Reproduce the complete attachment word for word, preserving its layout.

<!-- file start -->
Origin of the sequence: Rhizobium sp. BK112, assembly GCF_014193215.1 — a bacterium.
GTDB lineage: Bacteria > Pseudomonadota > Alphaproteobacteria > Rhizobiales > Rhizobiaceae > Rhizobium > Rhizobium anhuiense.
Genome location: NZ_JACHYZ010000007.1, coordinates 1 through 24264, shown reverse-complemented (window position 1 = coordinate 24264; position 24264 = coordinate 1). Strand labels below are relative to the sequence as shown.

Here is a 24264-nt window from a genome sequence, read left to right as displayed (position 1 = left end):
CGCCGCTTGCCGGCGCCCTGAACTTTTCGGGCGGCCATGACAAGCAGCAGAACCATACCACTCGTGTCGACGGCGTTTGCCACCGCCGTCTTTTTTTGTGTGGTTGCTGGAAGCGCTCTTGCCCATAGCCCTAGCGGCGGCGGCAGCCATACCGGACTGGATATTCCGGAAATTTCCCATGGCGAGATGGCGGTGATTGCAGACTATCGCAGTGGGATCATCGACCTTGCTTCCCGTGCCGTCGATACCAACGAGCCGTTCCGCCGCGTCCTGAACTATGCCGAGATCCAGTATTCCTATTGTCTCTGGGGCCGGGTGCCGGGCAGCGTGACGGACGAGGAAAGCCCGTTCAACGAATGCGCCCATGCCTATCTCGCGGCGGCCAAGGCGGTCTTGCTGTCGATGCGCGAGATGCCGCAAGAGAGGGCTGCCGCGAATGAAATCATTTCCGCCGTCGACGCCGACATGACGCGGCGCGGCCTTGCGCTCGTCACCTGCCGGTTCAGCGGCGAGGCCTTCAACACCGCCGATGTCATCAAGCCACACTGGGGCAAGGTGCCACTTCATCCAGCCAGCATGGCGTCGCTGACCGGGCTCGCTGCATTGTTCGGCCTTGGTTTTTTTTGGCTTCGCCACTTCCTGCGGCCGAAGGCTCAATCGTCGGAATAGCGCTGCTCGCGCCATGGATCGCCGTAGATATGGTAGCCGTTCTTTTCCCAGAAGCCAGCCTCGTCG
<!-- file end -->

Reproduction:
Origin of the sequence: Rhizobium sp. BK112, assembly GCF_014193215.1 — a bacterium.
GTDB lineage: Bacteria > Pseudomonadota > Alphaproteobacteria > Rhizobiales > Rhizobiaceae > Rhizobium > Rhizobium anhuiense.
Genome location: NZ_JACHYZ010000007.1, coordinates 1 through 24264, shown reverse-complemented (window position 1 = coordinate 24264; position 24264 = coordinate 1). Strand labels below are relative to the sequence as shown.

Here is a 24264-nt window from a genome sequence, read left to right as displayed (position 1 = left end):
CGCCGCTTGCCGGCGCCCTGAACTTTTCGGGCGGCCATGACAAGCAGCAGAACCATACCACTCGTGTCGACGGCGTTTGCCACCGCCGTCTTTTTTTGTGTGGTTGCTGGAAGCGCTCTTGCCCATAGCCCTAGCGGCGGCGGCAGCCATACCGGACTGGATATTCCGGAAATTTCCCATGGCGAGATGGCGGTGATTGCAGACTATCGCAGTGGGATCATCGACCTTGCTTCCCGTGCCGTCGATACCAACGAGCCGTTCCGCCGCGTCCTGAACTATGCCGAGATCCAGTATTCCTATTGTCTCTGGGGCCGGGTGCCGGGCAGCGTGACGGACGAGGAAAGCCCGTTCAACGAATGCGCCCATGCCTATCTCGCGGCGGCCAAGGCGGTCTTGCTGTCGATGCGCGAGATGCCGCAAGAGAGGGCTGCCGCGAATGAAATCATTTCCGCCGTCGACGCCGACATGACGCGGCGCGGCCTTGCGCTCGTCACCTGCCGGTTCAGCGGCGAGGCCTTCAACACCGCCGATGTCATCAAGCCACACTGGGGCAAGGTGCCACTTCATCCAGCCAGCATGGCGTCGCTGACCGGGCTCGCTGCATTGTTCGGCCTTGGTTTTTTTTGGCTTCGCCACTTCCTGCGGCCGAAGGCTCAATCGTCGGAATAGCGCTGCTCGCGCCATGGATCGCCGTAGATATGGTAGCCGTTCTTTTCCCAGAAGCCAGCCTCGTCG